In the example, an ecommerce brand is sending a single email to a list of 1.5 million addresses. The average order value in each scenario is £145.

Take a look at scenario A and compare the ‘actual’ results at each stage to scenario B:

This is a simple, very crude example, but a nice reminder of a pattern that appears in almost every single user journey.

Google Now Hiding UK Search Data

Google Now Hiding UK & Other International Keyword Data

Last year, Google made a change that meant lots of keyword data was suddenly stolen away from website owners. Thankfully for UK & other international sites, they only rolled this out on Google.com.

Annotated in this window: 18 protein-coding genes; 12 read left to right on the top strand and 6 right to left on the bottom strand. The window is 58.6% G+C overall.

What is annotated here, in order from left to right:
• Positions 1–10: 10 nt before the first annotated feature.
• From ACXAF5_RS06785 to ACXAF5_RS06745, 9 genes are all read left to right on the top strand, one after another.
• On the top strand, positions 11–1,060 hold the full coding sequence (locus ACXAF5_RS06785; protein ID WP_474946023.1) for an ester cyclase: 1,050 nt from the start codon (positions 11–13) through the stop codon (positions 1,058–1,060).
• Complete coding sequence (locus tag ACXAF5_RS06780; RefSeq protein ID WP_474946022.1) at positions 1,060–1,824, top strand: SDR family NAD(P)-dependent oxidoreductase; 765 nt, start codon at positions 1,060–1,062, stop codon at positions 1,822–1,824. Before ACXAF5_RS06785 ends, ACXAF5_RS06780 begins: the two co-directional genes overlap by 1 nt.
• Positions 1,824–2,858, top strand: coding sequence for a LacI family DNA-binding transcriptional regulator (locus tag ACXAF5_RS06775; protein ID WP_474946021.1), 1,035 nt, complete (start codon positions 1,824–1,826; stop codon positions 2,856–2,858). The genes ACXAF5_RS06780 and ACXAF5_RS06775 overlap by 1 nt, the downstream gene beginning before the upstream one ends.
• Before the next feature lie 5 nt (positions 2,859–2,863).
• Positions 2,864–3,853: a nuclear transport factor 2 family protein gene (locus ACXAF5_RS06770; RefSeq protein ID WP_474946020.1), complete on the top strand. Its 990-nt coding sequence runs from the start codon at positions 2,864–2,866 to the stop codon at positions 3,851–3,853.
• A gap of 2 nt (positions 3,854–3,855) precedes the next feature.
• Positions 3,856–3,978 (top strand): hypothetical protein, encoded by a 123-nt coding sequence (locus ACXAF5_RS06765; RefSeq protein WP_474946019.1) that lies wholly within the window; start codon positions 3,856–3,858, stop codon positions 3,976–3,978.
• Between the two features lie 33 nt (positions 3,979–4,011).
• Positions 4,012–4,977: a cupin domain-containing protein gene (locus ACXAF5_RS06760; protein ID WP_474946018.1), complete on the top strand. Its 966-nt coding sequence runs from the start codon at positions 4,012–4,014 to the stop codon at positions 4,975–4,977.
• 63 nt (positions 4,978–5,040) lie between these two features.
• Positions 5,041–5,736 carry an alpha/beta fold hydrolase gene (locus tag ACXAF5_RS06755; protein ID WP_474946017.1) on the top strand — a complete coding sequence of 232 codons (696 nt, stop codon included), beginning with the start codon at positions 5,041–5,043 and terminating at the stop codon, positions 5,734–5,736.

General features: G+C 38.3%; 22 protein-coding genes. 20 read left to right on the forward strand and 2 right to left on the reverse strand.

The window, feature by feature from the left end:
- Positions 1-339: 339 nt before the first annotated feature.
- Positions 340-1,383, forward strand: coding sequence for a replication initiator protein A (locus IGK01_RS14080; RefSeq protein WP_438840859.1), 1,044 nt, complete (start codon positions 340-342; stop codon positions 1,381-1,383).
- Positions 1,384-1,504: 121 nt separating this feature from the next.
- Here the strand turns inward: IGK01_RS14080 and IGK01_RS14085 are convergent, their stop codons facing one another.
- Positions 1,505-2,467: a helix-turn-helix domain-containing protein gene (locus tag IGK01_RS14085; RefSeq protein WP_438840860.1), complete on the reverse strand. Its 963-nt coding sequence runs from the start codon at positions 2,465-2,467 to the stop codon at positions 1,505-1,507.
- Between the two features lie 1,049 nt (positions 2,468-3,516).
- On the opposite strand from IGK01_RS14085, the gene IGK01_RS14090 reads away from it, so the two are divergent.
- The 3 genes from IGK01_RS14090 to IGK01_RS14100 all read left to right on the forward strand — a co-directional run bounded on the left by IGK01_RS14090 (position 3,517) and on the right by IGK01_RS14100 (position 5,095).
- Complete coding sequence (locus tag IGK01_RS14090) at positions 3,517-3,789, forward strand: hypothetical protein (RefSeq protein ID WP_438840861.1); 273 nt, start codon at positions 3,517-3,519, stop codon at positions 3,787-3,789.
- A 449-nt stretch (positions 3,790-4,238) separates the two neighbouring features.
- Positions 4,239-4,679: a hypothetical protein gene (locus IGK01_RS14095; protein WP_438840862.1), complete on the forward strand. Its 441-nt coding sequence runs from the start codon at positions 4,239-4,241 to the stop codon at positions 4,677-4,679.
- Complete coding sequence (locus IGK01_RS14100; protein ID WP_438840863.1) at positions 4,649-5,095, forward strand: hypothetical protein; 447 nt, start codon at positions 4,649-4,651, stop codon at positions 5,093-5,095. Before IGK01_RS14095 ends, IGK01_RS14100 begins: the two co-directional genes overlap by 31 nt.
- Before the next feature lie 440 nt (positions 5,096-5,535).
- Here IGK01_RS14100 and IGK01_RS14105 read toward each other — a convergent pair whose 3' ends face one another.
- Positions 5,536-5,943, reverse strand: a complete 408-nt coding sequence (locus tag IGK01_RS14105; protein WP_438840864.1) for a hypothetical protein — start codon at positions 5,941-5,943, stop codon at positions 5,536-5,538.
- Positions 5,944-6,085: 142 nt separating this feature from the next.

‘(Not Provided)’ – The International Rollout

The bad news is, they’ve now rolled out this change to several other international Google sites, meaning you will now lose far more search query data.

Whereas in the past you would see all of the actual search terms bringing traffic from Google, now you get a large lump of data categorised under the anonymous phrase ‘(not provided)’.

Here’s a graph from a UK site showing the increase in the amount of data Google have hidden today vs the same period last week.:

How to View This for Your Own Sites

To view the above graph for your own sites, do the following:

  1. Add this ‘advanced segment’ to Google Analytics: http://bit.ly/hiddendata
  2. Go to the ‘audience overview’ report (‘Audience’ in the left-hand navigation, then ‘Overview’).
  3. In the graph, set the time format to ‘hourly’. (above the right-hand side of the graph)